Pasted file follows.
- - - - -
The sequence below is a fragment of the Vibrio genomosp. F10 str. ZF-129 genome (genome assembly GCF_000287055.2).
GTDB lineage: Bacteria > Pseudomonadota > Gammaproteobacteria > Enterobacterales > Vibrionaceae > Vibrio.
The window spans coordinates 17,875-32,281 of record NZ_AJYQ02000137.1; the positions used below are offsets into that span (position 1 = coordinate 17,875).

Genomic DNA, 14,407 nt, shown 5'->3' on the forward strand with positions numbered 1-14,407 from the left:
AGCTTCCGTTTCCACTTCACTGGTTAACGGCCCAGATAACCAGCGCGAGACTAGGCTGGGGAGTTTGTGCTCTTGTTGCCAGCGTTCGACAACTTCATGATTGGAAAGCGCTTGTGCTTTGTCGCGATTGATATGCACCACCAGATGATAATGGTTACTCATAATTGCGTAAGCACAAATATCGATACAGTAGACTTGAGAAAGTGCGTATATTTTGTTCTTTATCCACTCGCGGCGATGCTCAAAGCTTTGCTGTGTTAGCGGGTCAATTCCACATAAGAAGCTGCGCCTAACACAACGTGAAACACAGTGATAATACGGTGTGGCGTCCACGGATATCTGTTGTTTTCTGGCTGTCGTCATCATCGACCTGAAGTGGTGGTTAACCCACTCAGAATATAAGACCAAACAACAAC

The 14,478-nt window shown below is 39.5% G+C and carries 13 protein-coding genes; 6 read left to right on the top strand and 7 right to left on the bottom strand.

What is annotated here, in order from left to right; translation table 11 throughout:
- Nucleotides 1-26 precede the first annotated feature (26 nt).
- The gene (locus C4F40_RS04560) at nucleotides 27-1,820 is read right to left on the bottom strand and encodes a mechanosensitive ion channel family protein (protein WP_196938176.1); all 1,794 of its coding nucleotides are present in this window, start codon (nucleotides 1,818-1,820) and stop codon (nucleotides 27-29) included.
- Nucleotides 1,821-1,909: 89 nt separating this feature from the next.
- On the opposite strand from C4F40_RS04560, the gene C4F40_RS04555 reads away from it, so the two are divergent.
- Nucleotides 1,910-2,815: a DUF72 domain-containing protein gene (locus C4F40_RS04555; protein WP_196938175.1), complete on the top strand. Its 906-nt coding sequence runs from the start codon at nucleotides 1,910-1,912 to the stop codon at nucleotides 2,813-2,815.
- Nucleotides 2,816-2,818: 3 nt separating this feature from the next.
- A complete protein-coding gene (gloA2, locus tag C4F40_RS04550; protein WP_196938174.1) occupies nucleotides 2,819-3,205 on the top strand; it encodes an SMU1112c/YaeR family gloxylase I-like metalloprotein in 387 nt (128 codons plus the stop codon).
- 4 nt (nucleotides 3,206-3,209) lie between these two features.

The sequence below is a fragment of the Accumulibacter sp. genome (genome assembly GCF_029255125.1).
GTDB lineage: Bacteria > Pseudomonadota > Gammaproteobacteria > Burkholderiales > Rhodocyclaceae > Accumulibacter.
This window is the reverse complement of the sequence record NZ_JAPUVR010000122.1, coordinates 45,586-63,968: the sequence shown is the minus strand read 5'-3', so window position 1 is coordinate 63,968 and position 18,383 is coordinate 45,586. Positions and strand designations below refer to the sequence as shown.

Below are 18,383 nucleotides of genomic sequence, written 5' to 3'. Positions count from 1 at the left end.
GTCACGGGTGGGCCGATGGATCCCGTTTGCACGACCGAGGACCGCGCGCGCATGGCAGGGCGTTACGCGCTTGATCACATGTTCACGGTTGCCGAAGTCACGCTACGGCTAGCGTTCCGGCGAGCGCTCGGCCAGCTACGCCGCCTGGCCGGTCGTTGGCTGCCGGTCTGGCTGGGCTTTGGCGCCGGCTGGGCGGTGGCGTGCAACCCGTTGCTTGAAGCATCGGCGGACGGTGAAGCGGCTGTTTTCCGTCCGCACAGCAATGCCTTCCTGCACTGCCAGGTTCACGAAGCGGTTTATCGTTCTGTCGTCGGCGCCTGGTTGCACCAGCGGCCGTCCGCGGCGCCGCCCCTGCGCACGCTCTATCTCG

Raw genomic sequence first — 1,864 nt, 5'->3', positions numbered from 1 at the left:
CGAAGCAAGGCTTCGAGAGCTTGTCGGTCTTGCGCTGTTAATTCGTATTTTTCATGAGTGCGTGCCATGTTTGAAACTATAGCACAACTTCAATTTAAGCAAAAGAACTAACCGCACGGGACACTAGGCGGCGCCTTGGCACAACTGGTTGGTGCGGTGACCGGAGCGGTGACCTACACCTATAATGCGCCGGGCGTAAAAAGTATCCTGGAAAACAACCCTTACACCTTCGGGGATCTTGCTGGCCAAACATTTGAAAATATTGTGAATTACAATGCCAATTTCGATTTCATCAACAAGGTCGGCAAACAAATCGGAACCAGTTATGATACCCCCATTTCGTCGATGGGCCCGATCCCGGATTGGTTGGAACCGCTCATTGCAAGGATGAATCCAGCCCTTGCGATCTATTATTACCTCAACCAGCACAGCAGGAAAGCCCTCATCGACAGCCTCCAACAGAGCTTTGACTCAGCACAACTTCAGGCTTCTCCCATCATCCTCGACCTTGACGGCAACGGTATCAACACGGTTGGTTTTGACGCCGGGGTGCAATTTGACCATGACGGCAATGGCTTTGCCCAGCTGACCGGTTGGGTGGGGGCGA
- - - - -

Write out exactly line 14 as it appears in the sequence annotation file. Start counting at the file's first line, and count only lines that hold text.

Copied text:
- A complete protein-coding gene (gloA2, locus tag C4F40_RS04550; protein WP_196938174.1) occupies nucleotides 2,819-3,205 on the top strand; it encodes an SMU1112c/YaeR family gloxylase I-like metalloprotein in 387 nt (128 codons plus the stop codon).